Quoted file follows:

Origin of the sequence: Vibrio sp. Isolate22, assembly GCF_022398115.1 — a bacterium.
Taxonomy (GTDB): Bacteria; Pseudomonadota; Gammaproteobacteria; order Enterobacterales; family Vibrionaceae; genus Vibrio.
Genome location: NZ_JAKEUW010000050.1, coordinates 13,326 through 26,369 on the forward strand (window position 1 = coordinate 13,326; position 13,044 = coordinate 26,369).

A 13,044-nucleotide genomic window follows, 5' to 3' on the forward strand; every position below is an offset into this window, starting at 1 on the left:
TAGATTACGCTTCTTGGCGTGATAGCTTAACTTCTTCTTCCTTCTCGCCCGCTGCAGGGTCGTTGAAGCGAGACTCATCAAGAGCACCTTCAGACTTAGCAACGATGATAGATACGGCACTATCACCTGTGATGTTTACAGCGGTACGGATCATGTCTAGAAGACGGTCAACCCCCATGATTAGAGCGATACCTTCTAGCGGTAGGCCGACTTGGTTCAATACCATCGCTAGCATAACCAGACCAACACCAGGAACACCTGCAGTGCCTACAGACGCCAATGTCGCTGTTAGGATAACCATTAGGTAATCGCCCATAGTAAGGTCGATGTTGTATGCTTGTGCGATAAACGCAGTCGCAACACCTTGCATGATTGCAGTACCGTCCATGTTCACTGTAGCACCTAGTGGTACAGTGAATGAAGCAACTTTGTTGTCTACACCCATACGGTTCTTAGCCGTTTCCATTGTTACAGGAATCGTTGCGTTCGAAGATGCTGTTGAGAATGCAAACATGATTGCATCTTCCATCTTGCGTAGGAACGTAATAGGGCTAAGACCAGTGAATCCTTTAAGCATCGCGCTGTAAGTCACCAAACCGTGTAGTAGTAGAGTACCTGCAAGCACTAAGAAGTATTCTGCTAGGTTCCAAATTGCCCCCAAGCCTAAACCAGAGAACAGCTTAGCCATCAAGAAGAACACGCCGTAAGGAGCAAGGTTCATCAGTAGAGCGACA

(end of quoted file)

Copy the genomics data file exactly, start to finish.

Origin of the sequence: Vibrio sp. Isolate22, assembly GCF_022398115.1 — a bacterium.
Taxonomy (GTDB): Bacteria; Pseudomonadota; Gammaproteobacteria; order Enterobacterales; family Vibrionaceae; genus Vibrio.
Genome location: NZ_JAKEUW010000050.1, coordinates 13,326 through 26,369 on the forward strand (window position 1 = coordinate 13,326; position 13,044 = coordinate 26,369).

A 13,044-nucleotide genomic window follows, 5' to 3' on the forward strand; every position below is an offset into this window, starting at 1 on the left:
TAGATTACGCTTCTTGGCGTGATAGCTTAACTTCTTCTTCCTTCTCGCCCGCTGCAGGGTCGTTGAAGCGAGACTCATCAAGAGCACCTTCAGACTTAGCAACGATGATAGATACGGCACTATCACCTGTGATGTTTACAGCGGTACGGATCATGTCTAGAAGACGGTCAACCCCCATGATTAGAGCGATACCTTCTAGCGGTAGGCCGACTTGGTTCAATACCATCGCTAGCATAACCAGACCAACACCAGGAACACCTGCAGTGCCTACAGACGCCAATGTCGCTGTTAGGATAACCATTAGGTAATCGCCCATAGTAAGGTCGATGTTGTATGCTTGTGCGATAAACGCAGTCGCAACACCTTGCATGATTGCAGTACCGTCCATGTTCACTGTAGCACCTAGTGGTACAGTGAATGAAGCAACTTTGTTGTCTACACCCATACGGTTCTTAGCCGTTTCCATTGTTACAGGAATCGTTGCGTTCGAAGATGCTGTTGAGAATGCAAACATGATTGCATCTTCCATCTTGCGTAGGAACGTAATAGGGCTAAGACCAGTGAATCCTTTAAGCATCGCGCTGTAAGTCACCAAACCGTGTAGTAGTAGAGTACCTGCAAGCACTAAGAAGTATTCTGCTAGGTTCCAAATTGCCCCCAAGCCTAAACCAGAGAACAGCTTAGCCATCAAGAAGAACACGCCGTAAGGAGCAAGGTTCATCAGTAGAGCGACA